Vanda

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Viewing 19 replies - 1 through 19 (of 19 total)
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  • in reply to: butterfly learning #56603

    Vanda
    Participant

    Butterfly physiotherapy! 🙂

    in reply to: diapause #56541

    Vanda
    Participant

    I have a adult butterflies who have eclosed inside the ‘castle’ over the last 2 days, both males and females. Temperatures are dropping and they’re all happy huddling together at the top. I haven’t noticed any mating, so I assume they’ve switched their ‘overwintering’ clocks on.

    in reply to: Damaged Tag sticker #56521

    Vanda
    Participant

    Thanks Jacqui!

    “Duh!” was exactly my reaction! 😀

    in reply to: Caterpillar pupating on vertical wall #56448

    Vanda
    Participant

    Thank you for the replies, Bright123, Jacqui and Carol 🙂

    As you say, it’s all a learning experience. It’s certainly an amazing end of season here in my garden (Taupo). I’m tagging for the 1st time, and ordered 50 tags thinking that would be enough. I think I need to get 50 more, at least!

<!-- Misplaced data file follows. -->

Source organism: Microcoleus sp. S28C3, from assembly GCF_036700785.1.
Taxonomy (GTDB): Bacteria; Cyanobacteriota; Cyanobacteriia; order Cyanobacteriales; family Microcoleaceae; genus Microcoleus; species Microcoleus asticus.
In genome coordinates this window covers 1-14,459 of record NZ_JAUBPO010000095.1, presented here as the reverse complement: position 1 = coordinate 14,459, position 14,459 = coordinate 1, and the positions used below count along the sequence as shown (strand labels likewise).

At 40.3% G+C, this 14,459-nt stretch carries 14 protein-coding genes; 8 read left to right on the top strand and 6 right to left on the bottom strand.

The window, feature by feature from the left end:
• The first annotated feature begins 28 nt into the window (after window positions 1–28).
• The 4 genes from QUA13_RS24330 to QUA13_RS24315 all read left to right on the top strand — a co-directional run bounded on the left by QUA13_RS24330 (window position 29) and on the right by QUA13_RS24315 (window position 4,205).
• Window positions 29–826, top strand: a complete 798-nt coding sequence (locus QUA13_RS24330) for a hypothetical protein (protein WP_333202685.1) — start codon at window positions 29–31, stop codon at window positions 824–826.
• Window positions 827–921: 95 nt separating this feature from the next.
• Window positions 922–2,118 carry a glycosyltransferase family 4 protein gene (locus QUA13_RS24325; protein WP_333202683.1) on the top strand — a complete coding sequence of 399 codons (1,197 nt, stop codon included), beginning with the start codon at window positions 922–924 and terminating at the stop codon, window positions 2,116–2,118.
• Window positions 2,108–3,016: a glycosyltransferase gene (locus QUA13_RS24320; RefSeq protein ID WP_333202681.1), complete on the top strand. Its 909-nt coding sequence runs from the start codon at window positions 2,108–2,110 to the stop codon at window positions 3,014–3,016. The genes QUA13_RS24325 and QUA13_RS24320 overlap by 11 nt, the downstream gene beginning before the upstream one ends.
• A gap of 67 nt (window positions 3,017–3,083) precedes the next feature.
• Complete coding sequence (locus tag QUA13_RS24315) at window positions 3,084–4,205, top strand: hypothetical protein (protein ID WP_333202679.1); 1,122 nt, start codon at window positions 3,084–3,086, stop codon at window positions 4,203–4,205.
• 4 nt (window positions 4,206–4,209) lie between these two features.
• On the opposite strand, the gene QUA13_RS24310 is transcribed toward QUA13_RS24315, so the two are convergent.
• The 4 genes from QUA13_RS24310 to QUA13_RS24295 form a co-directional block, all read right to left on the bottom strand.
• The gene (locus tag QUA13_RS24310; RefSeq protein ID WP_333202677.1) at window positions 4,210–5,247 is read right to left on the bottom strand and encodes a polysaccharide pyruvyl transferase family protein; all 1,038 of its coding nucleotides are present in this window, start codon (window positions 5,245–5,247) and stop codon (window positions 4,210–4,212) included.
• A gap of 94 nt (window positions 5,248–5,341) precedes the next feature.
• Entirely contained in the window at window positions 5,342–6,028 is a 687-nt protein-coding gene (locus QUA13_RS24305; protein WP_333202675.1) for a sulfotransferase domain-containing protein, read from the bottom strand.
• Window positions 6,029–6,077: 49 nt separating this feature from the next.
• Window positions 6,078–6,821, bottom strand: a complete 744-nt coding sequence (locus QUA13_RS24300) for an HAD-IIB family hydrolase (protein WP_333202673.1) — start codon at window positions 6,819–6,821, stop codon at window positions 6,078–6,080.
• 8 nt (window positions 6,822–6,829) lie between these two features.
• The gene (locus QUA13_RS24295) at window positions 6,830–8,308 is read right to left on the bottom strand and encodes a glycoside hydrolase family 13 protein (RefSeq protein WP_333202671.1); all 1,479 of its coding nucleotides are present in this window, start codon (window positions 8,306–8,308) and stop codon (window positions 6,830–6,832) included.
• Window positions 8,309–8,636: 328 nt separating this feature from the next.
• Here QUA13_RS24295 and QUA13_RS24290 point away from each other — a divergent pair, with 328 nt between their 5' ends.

in reply to: Caterpillar pupating on vertical wall #56436

    Vanda
    Participant

    Thanks for the replies, Connie and Leslie 🙂

    Connie – this guy was firmly stuck to the wall at this point.

    The caterpillar actually shed the skin okay, however because the chrysalis is so soft at the beginning, one of its sides was just flattened against the weatherboard. I tried very carefully to remove it while it was still somewhat soft (hoping it would revert back to a more cylindrical shape), but it fell and died. I don’t think a normal butterfly would have emerged from this chrysalis anyway, but it was sad to see. As always, when we lose a butterfly.

    Why this little guy didn’t just go another 10 cm forward was beyond me, but as Leslie says, maybe it’s an insect IQ thing. Or maybe it was just a bit sick.


    Vanda
    Participant

    Opps, image didn’t link 🙂

    1st tag, March 2019 monarch season

    in reply to: Mantis #56330

    Vanda
    Participant

    I leave praying mantises alone, personally. The same can’t be said of wasps.

    Mantises kill all sorts of pests in the garden (shield bugs, aphids, flies, leaf-hoppers, shield bugs, weevils, etc) as do spiders (and I’ve seen spiders killing mantises that get caught in webs too!) – apologies if you know this as I don’t mean to sound preachy 🙂

    I don’t think mantises cause the same amount of trouble as wasps and tachinid flies do to the monarch population in NZ. I think they’re beautiful, fascinating creatures 🙂

    in reply to: Caterpillars inside OR outside? #56329

    Vanda
    Participant

    I’ve been keeping my caterpillars outside and collect the chrysalises and put them in the ‘butterfly castle’ so I can tag them when I get home 🙂